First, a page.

From a resounding flop to a roaring success in the Indian market, Gillette had to rough it out initially due to lack of understanding
The Vector Flop
One of the worst marketing campaigns in Indian history was launched by Gillette in 2002 when they introduced the Vector razor. That razor model had a plastic unclogging bar that moved down the handle. Because Indian males often have denser, thicker hair, the threshold was raised to accommodate them. They also tend to shave less regularly than American guys, resulting in larger beards.
For market research among Indian customers before releasing it to the public, Boston-based Gillette had Indian students at the neighbouring Massachusetts Institute of Technology try out the razor. They reported back that it was a vast enhancement.
But in India, where Gillette introduced the razor, the response was rather different. The executives didn’t understand why the razor failed to take off until they visited India and saw folks shaving with a cup of water. The MIT campus was fully equipped with plumbing and running water for all students. It was necessary since the razor kept getting stuck otherwise.
Despite the introduction of Gillette’s triple-blade technology, Mach3, in 2004, sales remained unimpressive for a while. The product’s premium pricing, which was 10 times that of its two-blade rivals, was maintained, as were its distinctive characteristics, such as its long-lasting diamond-like coated blades, ‘PowerGlide’ smoothness, ergonomic handles, and pivoting precision heads.
The conventional, double-edged razor remained entrenched despite marketing to urban, middle-class, and upper-middle-class males who had more discretionary cash than the typical Indian. To an Indian man, shaving is not an important enough ritual to warrant such an additional cost. Extensive market research informed Gillette’s Mach3 value proposition by highlighting significant problems men had about shaving, such as how time-consuming it was, how it caused skin irritation, and how unpleasant it was overall. “the closest shave ever in fewer strokes – with less irritation” was the claim made about the Mach3, and it seems to have been fulfilled. Because it was so important to provide the promised performance, R&D was a major part of the value network that supported this claim.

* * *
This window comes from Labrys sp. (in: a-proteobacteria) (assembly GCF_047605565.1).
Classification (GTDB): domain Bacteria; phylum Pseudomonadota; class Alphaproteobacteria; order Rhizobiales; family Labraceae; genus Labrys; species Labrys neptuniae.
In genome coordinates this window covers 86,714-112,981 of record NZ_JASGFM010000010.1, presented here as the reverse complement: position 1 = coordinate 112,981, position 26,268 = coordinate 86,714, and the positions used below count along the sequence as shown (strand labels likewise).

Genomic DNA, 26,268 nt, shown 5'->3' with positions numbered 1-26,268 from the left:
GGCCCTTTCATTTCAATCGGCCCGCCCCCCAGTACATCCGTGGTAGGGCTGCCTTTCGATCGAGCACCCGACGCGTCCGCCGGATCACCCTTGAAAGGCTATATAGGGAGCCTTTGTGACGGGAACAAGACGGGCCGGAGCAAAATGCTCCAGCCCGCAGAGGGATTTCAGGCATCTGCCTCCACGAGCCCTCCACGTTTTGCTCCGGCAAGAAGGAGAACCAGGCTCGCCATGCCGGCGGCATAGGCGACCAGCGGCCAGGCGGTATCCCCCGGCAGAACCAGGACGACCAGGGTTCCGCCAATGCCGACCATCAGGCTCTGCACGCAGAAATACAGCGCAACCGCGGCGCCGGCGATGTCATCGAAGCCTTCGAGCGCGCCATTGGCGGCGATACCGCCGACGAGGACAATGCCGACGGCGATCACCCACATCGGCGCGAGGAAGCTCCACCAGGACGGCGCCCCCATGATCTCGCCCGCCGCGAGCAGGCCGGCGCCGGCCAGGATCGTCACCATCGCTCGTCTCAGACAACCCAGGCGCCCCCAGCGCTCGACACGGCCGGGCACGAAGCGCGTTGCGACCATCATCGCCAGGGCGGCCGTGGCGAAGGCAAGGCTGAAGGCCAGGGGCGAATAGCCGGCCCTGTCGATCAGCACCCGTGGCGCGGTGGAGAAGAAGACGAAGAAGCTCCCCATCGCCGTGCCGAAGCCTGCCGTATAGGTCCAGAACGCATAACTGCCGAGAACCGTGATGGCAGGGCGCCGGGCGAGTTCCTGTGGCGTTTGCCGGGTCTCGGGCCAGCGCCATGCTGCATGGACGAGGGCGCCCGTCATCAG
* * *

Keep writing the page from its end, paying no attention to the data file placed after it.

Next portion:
Gillette India’s approach before 2010 was to sell lower-priced razors that were designed in the United States. Gillette’s high pricing meant that only middle- and upper-class Indians could afford to buy the product. In the form of an estimated 400 million dissatisfied consumers, the current market offered Gillette a potential development prospect. As a result, the company dedicated a great deal of time to visiting and interviewing consumers to learn more about the importance of grooming in their daily life and the specific requirements of its target demographic.
Gillette recognised the need to physically visit the locations frequented by its target audience to engage with them on their terms and get a deeper understanding of their needs.
More than a thousand customers were visited at their homes, shops, and focus groups for three thousand hours. They stayed around all day, often far into the night, to see how individuals spent their days. They also facilitated talks in smaller groups and asked questions about their goals, why they wanted to shave, how often they did it, and so on.
They discovered that many people in the area live in makeshift huts that lack running water and sanitation facilities. In the early morning hours, men typically shave while seated on the floor with a bowl of water and no reflection in sight. Compared to the typical five to seven minutes it takes to shave in an American home, this might add up to a significant amount of time. And it takes a lot of effort for Indian guys to avoid injury.
The upshot was that American razor manufacturers had spent decades advertising the benefits of a tight shave, introducing new blades to attain a softer face. However, in India, males are more concerned about avoiding cuts.
Gillette used this information to begin developing a new razor specifically for the Indian market. Five prototypes were created by P&G in about nine months.
The resultant Guard razor had a single blade instead of the several blades common in American razors, placing a premium on safety rather than proximity.